Merck and Moderna have announced that Merck has exercised its option to collaborate and commercialize the cancer vaccine. The companies are developing mRNA-4157/V940 in combination with Keytruda (pembrolizumab) as an adjuvant treatment in high-risk melanoma patients.
Both companies have announced that they will report data from KEYNOTE-942, a Phase 2 trial, in the fourth quarter of 2022. KEYNOTE-942 is an open-label randomized trial evaluating the combination of mRNA-4157/V940 and Keytruda versus Keytruda monotherapy in high-risk melanoma patients. Nine doses of mRNA-4157/V940 and Keytruda (200 mg every three weeks) were administered for almost one year until the cancer progression or had unacceptable toxicity.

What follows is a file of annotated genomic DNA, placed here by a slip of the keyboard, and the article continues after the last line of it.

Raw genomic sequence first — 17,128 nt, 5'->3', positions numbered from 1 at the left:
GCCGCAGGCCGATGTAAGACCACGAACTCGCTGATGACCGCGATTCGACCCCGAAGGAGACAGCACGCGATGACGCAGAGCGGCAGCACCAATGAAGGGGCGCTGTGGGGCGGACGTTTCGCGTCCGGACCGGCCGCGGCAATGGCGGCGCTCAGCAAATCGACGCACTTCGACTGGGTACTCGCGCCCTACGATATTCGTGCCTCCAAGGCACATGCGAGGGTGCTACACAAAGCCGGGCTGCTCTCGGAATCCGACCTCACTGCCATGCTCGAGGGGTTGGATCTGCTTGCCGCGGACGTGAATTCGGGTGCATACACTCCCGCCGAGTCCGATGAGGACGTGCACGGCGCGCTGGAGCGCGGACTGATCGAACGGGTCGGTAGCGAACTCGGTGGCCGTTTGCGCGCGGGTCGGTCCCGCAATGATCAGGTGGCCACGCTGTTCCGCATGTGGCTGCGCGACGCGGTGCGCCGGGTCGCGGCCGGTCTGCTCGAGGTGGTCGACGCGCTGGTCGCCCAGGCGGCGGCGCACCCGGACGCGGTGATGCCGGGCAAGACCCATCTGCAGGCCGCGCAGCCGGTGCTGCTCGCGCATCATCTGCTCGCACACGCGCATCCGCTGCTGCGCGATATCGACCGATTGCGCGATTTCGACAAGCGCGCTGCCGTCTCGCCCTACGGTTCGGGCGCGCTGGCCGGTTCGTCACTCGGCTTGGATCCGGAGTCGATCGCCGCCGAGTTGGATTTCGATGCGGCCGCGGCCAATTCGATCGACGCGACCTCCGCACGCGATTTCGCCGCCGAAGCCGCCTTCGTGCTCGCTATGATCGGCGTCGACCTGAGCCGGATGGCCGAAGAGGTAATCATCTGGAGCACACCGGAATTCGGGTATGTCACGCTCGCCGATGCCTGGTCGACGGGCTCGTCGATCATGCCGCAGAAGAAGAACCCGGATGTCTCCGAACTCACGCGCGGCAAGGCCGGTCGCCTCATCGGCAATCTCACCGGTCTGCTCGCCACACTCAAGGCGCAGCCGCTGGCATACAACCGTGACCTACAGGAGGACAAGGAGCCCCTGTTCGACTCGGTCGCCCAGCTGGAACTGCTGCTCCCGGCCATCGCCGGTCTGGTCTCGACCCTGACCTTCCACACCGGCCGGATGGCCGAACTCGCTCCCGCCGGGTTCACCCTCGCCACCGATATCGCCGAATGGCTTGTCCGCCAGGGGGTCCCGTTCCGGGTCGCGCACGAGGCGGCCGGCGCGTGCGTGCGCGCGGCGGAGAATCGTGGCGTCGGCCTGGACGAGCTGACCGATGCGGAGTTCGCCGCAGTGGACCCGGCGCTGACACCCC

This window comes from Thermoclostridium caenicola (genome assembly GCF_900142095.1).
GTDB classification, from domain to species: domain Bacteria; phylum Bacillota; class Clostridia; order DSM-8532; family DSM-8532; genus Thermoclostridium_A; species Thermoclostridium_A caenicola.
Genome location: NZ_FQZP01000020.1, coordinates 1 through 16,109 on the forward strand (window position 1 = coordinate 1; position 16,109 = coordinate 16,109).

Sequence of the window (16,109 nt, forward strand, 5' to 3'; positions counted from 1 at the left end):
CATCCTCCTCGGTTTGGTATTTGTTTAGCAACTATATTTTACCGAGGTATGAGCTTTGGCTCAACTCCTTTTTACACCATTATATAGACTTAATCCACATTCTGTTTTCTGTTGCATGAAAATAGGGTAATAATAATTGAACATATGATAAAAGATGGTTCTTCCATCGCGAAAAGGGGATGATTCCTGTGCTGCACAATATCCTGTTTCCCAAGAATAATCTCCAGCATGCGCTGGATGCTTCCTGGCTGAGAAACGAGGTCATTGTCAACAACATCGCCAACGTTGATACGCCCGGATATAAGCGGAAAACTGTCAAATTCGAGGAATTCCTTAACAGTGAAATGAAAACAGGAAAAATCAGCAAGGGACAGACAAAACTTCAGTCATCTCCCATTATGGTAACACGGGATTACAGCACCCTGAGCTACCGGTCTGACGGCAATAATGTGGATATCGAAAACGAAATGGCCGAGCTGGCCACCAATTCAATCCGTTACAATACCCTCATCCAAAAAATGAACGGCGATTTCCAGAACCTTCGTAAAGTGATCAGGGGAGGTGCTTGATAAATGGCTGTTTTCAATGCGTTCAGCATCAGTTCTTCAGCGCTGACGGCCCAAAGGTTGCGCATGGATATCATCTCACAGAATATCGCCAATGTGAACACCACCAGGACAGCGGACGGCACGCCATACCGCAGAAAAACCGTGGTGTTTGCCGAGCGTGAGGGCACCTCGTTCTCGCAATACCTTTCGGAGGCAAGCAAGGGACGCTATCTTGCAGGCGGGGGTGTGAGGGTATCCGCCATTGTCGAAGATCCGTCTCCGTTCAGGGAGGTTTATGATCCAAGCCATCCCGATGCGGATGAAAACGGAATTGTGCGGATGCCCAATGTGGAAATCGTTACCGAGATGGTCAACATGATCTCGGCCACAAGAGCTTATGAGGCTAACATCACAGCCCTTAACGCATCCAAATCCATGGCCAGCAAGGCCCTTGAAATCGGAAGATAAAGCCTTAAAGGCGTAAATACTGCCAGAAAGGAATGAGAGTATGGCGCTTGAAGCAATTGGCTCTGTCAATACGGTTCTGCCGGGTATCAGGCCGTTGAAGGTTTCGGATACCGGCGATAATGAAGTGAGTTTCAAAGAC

According to the agreement, $250 million will be paid by Merck to Moderna in the third quarter of 2022. Merck and Moderna will develop and commercialize the vaccine, and the profits will be shared equally.
Personalized cancer vaccines are tailored to stimulate the immune response to their tumor mutation signature. mRNA-4157/V940 acts by enabling the T cell responses based on the mutational signature.
Keytruda is Merck's PD-L1 inhibitor which fights cancer by increasing the immune response. It acts by blocking PD-L1, and its ligands, which help to activate T lymphocytes, which battle against the tumor cells and normal cells.